Awkward Black Girl

Issa Rae is having one hell of a year.

In a little over 12 months she’s gone from being a woman with a dream to create her own sitcom, to one of the most sought-after new voices in media.

After noticing network TV didn’t feature characters that resonated with her, Rae, a Stanford University grad, set out to create her own.

Her web series, The Misadventures of Awkward Black Girl, has been a runaway hit since it premiered last February, and audiences can’t seem to get enough of Issa Rae and her awesomely awkward humor.

I first met Issa last summer over lunch in L.A. and we literally laughed the entire time.

Her wit, intelligence, and comedic timing was so on point that we barely finished our food, too busy cracking jokes about reality TV stars, Twitter rants gone bad, and all-around foolishness. It is her ability to make people laugh while also being completely relatable that caught the eye of some of Hollywood’s most influential people and is quickly turning Rae into a household name.

This summer, her web series Awkward Black Girl (ABG), has been picked up by super-producer Pharrell Williams and distributed through his YouTube network, i am Other, and she recently inked a deal to team up with famed Grey’s Anatomy and Scandal showrunner Shonda Rhimes to write and produce her first network sitcom.

With so many projects in the works, and the mainstream media finally taking notice, I knew I had to chat with Issa Rae about her fabulous year.

Check it out. 

Britni Danielle: First of all, congrats on teaming up with Shonda Rhimes and scoring a network show. How did that come about?

Issa Rae: Thank you! I met with Shondaland a year ago because of Awkward Black Girl. They just wanted to get to know me and get a sense of what I wanted to do with the show.

Then when the New York Times article came out a couple of months ago, they called me back in and asked me if I had anything else I was working on. I told them about a rough idea I had for I Hate L.A. Dudes and we spent the next 2 hours talking about how much L.A. men suck. They asked to develop it with me and here we are today.

BD: Although you’ve had success with ABG online, did you have any reservations about jumping to network TV?

IR: I don’t have any reservations. I’m excited about the process and I’ve wanted this for a long time. I’m just excited for the opportunity to put my voice out there.

BD: What will the new TV gig mean for Awkward Black Girl?

IR: Awkward Black Girl will finish out its second season for sure. I’m still working on getting it to cable, and if that doesn’t happen, then I’m still pretty passionate about an ABG film.

Awkward Black GirlBD: Wait…so will there be another season after this one?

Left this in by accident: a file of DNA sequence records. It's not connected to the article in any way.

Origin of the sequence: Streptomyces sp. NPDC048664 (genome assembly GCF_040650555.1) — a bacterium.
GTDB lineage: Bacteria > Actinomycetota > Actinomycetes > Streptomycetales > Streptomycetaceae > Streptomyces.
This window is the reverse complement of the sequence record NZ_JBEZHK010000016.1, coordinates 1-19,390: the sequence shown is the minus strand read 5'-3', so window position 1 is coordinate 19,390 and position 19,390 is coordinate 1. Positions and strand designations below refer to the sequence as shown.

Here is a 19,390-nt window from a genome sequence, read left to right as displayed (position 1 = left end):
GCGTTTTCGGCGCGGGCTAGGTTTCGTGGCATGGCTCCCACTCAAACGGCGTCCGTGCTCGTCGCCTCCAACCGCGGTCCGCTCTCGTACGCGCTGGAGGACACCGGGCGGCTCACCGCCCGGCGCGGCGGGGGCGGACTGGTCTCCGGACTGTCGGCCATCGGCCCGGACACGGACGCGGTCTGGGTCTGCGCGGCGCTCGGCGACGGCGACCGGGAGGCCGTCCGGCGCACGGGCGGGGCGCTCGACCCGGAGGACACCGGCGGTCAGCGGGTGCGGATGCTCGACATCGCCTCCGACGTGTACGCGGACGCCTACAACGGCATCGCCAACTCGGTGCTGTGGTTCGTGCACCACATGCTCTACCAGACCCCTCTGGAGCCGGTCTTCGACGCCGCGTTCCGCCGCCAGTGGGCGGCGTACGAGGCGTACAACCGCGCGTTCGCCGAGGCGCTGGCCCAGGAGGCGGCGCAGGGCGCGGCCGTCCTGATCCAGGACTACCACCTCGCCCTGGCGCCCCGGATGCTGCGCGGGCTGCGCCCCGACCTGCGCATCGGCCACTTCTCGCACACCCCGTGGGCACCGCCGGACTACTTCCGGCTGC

IR: I don’t know if there’s going to be a season 3. I’m on the fence about it. 

BD: You’ve had an amazing year, what have you learned about yourself throughout this journey?

IR: Wow. I’ve learned my limits and who I can and can’t work with. I’ve learned how to better manage my time. I’ve learned that I’m more sensitive to what people think than I thought I was. I’ve learned NOT to be sensitive to what people think. I’ve learned that I work best under pressure. AND, as corny as it sounds, I’ve learned that I can honestly do ANYTHING if I work hard enough and believe enough in myself to make it happen.

BD: My goal is to inspire others to chase their dreams. What gave you the courage to create ABG and see it through?

IR: My courage came from a feeling of necessity. I felt like I HAD to do it and that if I didn’t, it’s something I would’ve regretted down the line. I don’t ever want to look back on my life and have a list of “I Shouldas.” That’s scary to me.

BD: What would you tell others who are hesitant about going for their goals?

IR: Those who are hesitant, I’d think about the future and think about yourself on that deathbed and ask yourself, “Would ‘almost-dead me’ be mad at ‘super-alive me’ if I don’t try this?”

BD: You’ve already accomplished so many things, a hit web series, a network TV gig, what’s next on your list of world domination?

IR: To me there’s still so much stuff I want to do. I’ve only scratched the surface. I want to get more into film. I want to curate other up and coming filmmakers/content creators of color and showcase their work. I want work with creative high school youth and encourage them to pursue the arts. I just want to do everything.


How has Issa Rae’s success inspired you? Please leave a comment and share your favorite ABG moments.

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**Photo cred: Elton Anderson for Rolling Stone

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